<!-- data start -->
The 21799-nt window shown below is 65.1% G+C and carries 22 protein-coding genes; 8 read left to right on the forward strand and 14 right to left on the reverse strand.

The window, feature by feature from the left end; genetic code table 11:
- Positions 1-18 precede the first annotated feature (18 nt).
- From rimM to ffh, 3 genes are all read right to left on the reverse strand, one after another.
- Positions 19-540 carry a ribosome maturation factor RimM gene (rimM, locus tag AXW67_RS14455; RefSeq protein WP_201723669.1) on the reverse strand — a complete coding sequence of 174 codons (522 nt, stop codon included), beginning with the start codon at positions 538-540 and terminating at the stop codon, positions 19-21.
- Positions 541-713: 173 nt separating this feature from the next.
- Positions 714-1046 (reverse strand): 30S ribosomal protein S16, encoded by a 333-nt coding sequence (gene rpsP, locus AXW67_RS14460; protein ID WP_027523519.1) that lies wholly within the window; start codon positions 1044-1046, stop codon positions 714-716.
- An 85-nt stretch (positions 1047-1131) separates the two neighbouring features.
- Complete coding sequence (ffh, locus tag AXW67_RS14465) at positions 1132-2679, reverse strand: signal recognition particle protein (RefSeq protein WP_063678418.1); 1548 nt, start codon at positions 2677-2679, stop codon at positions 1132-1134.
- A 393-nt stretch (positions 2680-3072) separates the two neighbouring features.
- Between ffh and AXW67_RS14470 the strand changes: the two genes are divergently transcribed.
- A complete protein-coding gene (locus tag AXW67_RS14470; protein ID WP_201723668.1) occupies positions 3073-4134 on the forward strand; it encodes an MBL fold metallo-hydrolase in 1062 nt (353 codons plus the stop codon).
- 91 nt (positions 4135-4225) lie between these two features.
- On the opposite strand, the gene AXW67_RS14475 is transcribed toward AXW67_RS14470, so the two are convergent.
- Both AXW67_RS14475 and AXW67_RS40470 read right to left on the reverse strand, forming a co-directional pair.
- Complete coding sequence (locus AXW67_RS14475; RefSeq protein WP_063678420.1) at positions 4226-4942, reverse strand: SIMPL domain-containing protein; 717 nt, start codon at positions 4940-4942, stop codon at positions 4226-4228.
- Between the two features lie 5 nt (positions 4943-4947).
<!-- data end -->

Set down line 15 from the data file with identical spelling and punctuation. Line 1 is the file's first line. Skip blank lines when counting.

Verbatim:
- Both AXW67_RS14475 and AXW67_RS40470 read right to left on the reverse strand, forming a co-directional pair.